Rating: 7 out of 10
Summary 1: Though she was once a happy teenager with a wonderful family and a full life, Turquoise Draka is now a hunter, committed to no higher purpose than making money and staying alive. In a deadly world of vampires, shape-shifters, and powerful mercenaries, she’ll track any prey if the price is right. Her current assignment: to assassinate Jeshikah, one of the cruelest vampires in history. Her employer: an unknown contact who wants the job done fast. Her major obstacle: she’ll have to mask her strength and enter Midnight, a fabled Vampire realm, as a human slave. Vulnerable and defenseless, she faces her greatest challenge ever.
Summary 2: An up-and-coming star mercenary in a world of shadowy creatures and naive humans, Turquoise has been offered the task of eliminating a bloodthirsty vampiress named Jeshickah. As a bounty hunter, Turquoise is ready to accept any challenge for the right price, especially when Ravyn — her competition for the leadership of an important Bruja guild — is given the same offer. To accomplish the job, Turquoise and Ravyn must do something unheard of: enter Midnight, a treacherous domain where vampires rule over human slaves, and act as servants until one of them can finish the job. When the two are sold into Midnight, Turquoise is given to the realm’s protective master, Jaguar. But while Turquoise moves closer to him and looks for the right time to complete her assignment, she unexpectedly comes face-to-face with a horrific part of her past — Lord Daryl, an evil vampire who killed her family and was once her master. Now, as Turquoise faces the dark creatures before her, she must deal with the ghosts in her own mind and make a decision that could change her life.
Commentary: It sucks that when you become older and re-read a novel you loved as a younger child, you find so many more flaws and mistakes and it distracts from the magic that made you like that book so much when you were little.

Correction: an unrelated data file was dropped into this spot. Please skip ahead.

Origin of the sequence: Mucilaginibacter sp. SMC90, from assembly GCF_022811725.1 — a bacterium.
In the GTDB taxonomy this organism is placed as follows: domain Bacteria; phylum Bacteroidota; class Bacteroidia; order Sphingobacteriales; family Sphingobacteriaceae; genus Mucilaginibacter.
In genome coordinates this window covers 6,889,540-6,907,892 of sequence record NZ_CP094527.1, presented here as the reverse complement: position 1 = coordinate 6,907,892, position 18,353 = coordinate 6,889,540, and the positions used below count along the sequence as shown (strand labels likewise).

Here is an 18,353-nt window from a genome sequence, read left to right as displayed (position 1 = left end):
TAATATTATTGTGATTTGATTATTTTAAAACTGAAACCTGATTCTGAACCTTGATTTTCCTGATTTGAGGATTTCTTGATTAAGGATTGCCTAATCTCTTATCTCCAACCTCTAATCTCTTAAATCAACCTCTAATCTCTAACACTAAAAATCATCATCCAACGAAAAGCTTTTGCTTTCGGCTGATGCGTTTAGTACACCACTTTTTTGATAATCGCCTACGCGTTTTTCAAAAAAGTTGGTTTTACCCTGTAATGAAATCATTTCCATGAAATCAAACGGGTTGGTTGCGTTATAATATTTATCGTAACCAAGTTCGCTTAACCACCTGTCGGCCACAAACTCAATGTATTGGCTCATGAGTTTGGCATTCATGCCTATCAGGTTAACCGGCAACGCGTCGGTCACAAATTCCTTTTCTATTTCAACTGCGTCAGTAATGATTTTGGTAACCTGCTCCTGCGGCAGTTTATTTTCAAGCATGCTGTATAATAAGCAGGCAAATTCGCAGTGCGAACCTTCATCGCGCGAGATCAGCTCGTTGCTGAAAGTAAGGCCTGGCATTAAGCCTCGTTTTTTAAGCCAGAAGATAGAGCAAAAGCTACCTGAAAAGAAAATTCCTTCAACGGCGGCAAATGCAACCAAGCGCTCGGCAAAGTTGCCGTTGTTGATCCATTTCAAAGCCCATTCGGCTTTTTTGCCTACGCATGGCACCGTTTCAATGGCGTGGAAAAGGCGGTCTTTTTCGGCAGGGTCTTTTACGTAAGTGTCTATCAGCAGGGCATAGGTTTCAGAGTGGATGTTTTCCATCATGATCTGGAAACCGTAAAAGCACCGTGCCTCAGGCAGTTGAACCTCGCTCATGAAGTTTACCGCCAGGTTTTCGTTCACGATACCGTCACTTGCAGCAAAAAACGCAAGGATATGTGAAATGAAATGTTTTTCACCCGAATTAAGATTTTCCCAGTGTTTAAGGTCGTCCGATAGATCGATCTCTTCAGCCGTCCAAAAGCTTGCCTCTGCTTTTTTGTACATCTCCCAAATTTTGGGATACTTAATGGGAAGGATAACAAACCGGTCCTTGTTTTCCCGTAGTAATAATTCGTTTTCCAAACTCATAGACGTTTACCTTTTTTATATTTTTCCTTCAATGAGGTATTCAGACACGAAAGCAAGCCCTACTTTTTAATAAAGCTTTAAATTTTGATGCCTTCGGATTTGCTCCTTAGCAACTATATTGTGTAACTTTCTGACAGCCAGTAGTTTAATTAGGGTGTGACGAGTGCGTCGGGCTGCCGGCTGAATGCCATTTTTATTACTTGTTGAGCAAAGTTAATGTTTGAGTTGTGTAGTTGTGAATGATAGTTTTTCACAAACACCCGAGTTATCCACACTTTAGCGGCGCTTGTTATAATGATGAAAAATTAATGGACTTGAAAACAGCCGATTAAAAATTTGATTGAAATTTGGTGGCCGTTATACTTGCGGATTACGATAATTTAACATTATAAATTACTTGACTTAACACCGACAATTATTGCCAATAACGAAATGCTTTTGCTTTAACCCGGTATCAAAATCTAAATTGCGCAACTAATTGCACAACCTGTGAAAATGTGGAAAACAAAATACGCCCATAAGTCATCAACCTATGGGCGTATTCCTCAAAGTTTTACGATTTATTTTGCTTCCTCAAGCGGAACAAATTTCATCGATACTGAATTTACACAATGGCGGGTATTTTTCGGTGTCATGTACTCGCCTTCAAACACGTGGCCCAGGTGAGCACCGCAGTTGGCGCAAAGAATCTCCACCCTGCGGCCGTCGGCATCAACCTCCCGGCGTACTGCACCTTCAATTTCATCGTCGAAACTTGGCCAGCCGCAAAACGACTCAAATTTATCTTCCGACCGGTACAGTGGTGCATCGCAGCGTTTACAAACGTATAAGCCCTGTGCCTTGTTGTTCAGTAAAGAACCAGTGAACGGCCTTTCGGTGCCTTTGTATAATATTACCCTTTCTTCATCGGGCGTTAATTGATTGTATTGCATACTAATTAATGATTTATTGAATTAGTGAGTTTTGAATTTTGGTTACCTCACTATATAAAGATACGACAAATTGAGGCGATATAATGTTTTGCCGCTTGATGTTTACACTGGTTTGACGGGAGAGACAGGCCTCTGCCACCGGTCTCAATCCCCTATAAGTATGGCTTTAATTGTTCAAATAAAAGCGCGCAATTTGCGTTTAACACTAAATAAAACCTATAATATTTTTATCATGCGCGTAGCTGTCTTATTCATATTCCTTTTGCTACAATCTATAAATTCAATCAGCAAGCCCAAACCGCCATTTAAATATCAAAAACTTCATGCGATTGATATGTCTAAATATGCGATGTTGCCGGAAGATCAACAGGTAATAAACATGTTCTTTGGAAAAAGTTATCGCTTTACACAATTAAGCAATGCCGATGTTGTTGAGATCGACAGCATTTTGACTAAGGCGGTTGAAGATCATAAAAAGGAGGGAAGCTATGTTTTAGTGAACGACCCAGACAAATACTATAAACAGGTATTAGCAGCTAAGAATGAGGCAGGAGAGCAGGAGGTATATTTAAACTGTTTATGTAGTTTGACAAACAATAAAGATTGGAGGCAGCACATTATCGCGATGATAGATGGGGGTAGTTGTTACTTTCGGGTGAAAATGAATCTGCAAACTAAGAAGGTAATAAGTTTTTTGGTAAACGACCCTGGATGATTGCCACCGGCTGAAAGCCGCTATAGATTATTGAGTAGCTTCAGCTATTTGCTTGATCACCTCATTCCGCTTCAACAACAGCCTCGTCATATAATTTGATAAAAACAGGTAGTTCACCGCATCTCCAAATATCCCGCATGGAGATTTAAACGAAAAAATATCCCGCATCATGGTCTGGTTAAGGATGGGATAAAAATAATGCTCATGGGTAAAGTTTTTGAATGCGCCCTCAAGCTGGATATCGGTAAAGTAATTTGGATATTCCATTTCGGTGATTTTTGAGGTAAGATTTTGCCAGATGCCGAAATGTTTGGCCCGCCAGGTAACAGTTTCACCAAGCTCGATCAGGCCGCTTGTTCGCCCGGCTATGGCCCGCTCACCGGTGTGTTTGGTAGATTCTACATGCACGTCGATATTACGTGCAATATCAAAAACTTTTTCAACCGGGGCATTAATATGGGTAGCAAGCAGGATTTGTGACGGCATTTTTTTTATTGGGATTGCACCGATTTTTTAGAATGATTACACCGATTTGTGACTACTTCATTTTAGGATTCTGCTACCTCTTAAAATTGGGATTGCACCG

That’s what happened with Midnight Predator when I re-read it yesterday, but I was kind of expecting that. I wasn’t as pulled in by Atwater-Rhodes’ writing this time around (in fact, I was distracted by her purple prose and awkward writing in several spots) but it was still a good read. There’s a lot of new contemporary and urban fantasy out there right now that follows this basic plotline, but what usually turns me off from urban/vampire fantasy is the “kick-ass, snarky, sarcastic, sexy, smart, and clever!” heroine type that is so popular right now–I’m not saying that’s a totally bad thing, but it seems like very single urban/vampire fantasy novel out there has that female protagonist personality, and often it’s not done very well.
What I do like about Predator is that Turquoise is nothing like that–she’s much more grounded, real, and she doesn’t piss me off or annoy me like the aforementioned character stereotype does. I really like her as a heroine. Atwater-Rhodes also focuses less on the steamy, hot, passionate sex scenes (which actually aren’t so steamy, hot, or passionate) that a lot of recent urban/vampire fantasy features, and I like the way she dealt with the attraction between Jaguar and Turquoise. Kind of there but not there, more intriguing.
I thought it had quite a mature ending and I liked where Turquoise ended up.
Anyway, good read. I haven’t liked her recent stuff as much (Wolfcry) and I’ve stopped reading her except for the old stuff.